• Don’t ask your child to understand the game if you don’t. – Young players getting started in a sport often get discouraged early because they don’t have a clear understanding of their role. Parents can help their child tremendously by helping them understand the basics of the game and working with them on drills. There are numerous books in every sport designed to educate new players and spectators. Parents should utilize these resources to improve the chances of a youth sports success.

Just like adults, kids desire time with their friends, seek a variety of experiences, appreciate the interest of others, like sharing difficult tasks and want someone to share conversation. Parents and kids have more in common than they think but have different ways of expressing it. By coming together as a team, parents and children can improve the experience for everyone.

Basic Rules for Parents

Every year, 20 million children register for hockey, football, baseball, soccer, and other competitive sports. If you’re the parent of one of those young sports enthusiasts, like most people, you want to be a good parent. The “don’ts” are clear—no fighting with the other parents, no attacking the coaches, no screaming at the kids. The “do’s” are a little less clear and sometimes parents, attempting to do good, are the biggest impediment to a successful season.

According to the National Alliance for Sports, of the 20 million kids who sign up, 70 percent quit playing league sports by the age of 13 and never play again. The media points to enraged parents and bad sportsmanship as the biggest problem in youth sports. But, obviously, 70 percent of these kids’ parents aren’t assaulting each other or attacking the referees. So, there must be other reasons why kids drop out of sports. In many cases, it’s the well-intentioned moms and dads that take the fun out of sports for their young athletes.

A Michigan State University survey looked closely at why kids play sports. The survey of 10,000 children, grades 7 – 12, found that the most important reason kids cited as to why they to play was to have fun. This was followed by to improve my skills, and to stay in shape. Winning (much to the surprise of many adults) was 10th on the list. The same survey also looked at why children stopped playing sports. I was not having fun, I lost interest and it took too much time were top of the list.

For most children, a successful game is one in which they had fun, didn’t embarrass themselves and got a great snack afterward. Of course, nobody really likes to lose. But parents need to understand that winning doesn’t automatically mean their child is happy, either. Parents, don’t realize how important their attitude is in keeping kids on the right athletic track.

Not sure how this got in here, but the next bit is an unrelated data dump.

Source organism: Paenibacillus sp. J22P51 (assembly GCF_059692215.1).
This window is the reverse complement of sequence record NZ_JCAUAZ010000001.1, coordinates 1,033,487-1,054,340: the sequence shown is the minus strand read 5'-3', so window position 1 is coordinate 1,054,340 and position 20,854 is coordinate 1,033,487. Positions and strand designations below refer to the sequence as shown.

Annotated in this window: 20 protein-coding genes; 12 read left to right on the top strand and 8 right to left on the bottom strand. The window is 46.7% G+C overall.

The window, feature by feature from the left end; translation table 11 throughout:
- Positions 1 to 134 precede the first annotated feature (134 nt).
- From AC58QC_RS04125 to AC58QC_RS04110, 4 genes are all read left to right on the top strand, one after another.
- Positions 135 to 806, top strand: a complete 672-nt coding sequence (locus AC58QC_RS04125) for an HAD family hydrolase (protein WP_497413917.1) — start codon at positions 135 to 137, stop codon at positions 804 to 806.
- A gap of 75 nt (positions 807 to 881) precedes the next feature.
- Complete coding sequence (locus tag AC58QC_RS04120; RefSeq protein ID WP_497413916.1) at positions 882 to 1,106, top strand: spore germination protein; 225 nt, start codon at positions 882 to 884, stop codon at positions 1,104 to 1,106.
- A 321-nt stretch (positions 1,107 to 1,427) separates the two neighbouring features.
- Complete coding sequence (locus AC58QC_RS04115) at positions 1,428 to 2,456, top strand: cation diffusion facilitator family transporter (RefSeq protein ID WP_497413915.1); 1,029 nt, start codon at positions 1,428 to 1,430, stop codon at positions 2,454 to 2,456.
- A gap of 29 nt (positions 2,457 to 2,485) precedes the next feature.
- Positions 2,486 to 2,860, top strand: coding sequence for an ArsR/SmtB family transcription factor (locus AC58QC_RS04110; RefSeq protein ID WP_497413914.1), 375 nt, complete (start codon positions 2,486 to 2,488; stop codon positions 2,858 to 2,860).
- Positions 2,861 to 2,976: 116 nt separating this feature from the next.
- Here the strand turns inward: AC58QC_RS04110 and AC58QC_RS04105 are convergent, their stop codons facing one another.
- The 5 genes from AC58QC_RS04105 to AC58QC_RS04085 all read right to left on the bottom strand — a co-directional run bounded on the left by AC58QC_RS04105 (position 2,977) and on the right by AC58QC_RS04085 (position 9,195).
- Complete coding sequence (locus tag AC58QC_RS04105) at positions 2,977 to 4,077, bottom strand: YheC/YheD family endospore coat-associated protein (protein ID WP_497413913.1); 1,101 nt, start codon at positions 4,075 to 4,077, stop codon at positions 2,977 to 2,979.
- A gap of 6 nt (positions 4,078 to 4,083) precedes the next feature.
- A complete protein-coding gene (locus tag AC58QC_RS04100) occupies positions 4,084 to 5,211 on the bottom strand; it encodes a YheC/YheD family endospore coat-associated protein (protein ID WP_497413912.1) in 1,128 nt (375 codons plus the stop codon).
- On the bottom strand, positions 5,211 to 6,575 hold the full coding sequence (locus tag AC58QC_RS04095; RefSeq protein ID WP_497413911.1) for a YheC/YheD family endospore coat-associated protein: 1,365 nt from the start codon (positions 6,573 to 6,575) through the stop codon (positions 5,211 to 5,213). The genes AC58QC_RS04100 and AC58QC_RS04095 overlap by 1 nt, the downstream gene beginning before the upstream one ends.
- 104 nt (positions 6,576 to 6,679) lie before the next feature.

The secret, most experts agree, is to be an involved and conscientious sports parent, walking that fine line between being overly demanding or too nurturing. As any parent knows, you can encourage your young star to work harder, play smarter and be better. But push too hard and you’ll create a resentful and reluctant player who loses all interest in sports. On the other hand, parents must realize that indiscriminate praise does not build self-esteem; it simply creates children who cannot distinguish between poor and real effort.

So how can you be a good sports parent? Start by following these basic rules:

  • Know and respect your coach. Most youth coaches are under- or unpaid. Many are volunteers who invest an enormous effort in your child’s athletic activities. Take the time to talk to your coach, understand their coaching style and find out how you can help. Understand that winning is a nice by-product of good coaching but by no means is it the only goal. Working with your coach will help make the season much more enjoyable. Treating coaches with respect will make them more receptive to your questions and concerns.
  • Listen to your child. Talk to you child about what happens at practice and at games, not just about the wins and loses. Carefully listen to what they say about their own performance or that of their teammates and coaches. If your young player is upset about a bad game, help them figure out what went wrong—don’t just give them a list of all the problems you saw or gloss it over with empty praise. Help them find a better strategy for the next time or set aside practice time away from the team.
  • Remember context. Everyone has off days, including your child and your child’s coach. One bad incident should not cloud your opinions for the rest of the season. Rather, look at the event in the context of the whole season. Ask yourself if the event is an isolated occurrence. If so, move on and focus on the positive.